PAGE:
Letter from John Valentine to his wife Ursula



Letter from John Valentine to his wife Ursula


Number 175-32. Noted receipt of letters and photographs. Comments on how much daughter has grown. Bemoans life in camp particularly poor food, monotony, lack of opportunity to study and close proximity of prisoners. Mention he is still practising violin. Now accepts he will not be home for her birthday.



Temporal Coverage



Two page handwritten letter


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24th Sept. 1944

Dearest Ursula: Your letters of 16th April & 7th May are here, completing the series up to the latter, well that one, too, were 3 snaps over which I have pored[sic] eagerly & avidly. It was a real treat for my eyes to see your beloved likeness again. Would that I could have photos of you more frequently. How our Frances grows! Her size astounded me in that snap of you holding her. It quite took my breath away for a second or so for I still imagined her to be the wee toddler of the photos of last year. I was delighted to see something of the house too (the back view) & hope that more pictures will arrive. Most of all though, I loved those of you, for after all you are the one who means most to me in all the world & I’m usually dependent upon memory for my pictures of you, apart from the earlier snaps which I know so well. I hope none was lost from this letter. It took me a little while to recover from the shock of knowing that you “almost [one indecipherable word]” me. My dear Ursula you little know this life then. I admit that we have time on our hands but that is sadly interrupted. Apart from that I see no sign of the “unparalleled [?] chance” of which you write. The life is mean, sordid, humdrum [?] from day unto day ad infinitum. Beauty is absolutely lacking – I miss that as much as anything – Facilities for study [inserted] are [/inserted] almost impossible – our billets are so dark [inserted] noisy [/inserted] & terribly overcrowded. Food is monotonous & not over plentiful (to say the least) The petty trials[?] of temper are so may (& so petty). Toleration from others of any personal[?] peculiarity is non-existent because monotony & close proximity magnifies all things. Tempers are so [one indecipherable word] altogether its an unlovely life & I haven’t dared to repeat that remark of yours to others for fear of defaming your character which I [two indecipherable words] to stand high the the[sic] opinions of my fellow POWs. I have always painted you in your true light – that of a perfect wife, ideal companion & a woman of personably character, enterprising [?] ability well above the average. I still scrape away at the fiddle when & where possible – How hard it is to improve! I want years of practise yet before I can be wrothy of accompanying you. I’m still as keen as ever though & determined not to give it up until I have your candid opinion as to my prospects of eventual success. I had long cherished hope of being hope[sic] [home?] for your birthday (more ardently than I can tell) but I have now relinquished it. Give my love to daughter – may you both keep well & beautiful. Fondest love John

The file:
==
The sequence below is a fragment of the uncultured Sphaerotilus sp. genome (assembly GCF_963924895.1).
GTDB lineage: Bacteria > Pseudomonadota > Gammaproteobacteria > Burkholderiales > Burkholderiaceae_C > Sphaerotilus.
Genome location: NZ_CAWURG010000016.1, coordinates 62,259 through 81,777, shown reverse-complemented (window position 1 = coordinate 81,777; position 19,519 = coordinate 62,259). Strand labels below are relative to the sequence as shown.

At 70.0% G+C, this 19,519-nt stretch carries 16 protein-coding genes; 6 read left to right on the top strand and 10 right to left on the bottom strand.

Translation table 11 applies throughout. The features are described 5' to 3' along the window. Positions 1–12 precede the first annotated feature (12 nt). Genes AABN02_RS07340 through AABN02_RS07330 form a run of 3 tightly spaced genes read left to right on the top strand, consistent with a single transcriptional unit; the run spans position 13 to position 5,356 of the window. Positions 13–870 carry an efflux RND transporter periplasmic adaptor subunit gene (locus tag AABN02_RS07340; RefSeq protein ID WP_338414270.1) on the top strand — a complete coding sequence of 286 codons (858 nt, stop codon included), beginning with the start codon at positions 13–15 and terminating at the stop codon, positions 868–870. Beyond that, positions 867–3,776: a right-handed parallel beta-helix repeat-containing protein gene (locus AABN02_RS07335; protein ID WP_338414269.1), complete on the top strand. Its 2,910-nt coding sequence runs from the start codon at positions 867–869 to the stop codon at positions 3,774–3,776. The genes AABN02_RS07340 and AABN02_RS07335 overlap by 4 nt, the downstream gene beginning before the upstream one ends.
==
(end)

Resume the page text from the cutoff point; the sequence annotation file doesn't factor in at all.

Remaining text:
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John Ross Mckenzie Valentine, “Letter from John Valentine to his wife Ursula,” IBCC Digital Archive, accessed March 3, 2024, https://ibccdigitalarchive.lincoln.ac.uk/omeka/collections/document/19480.

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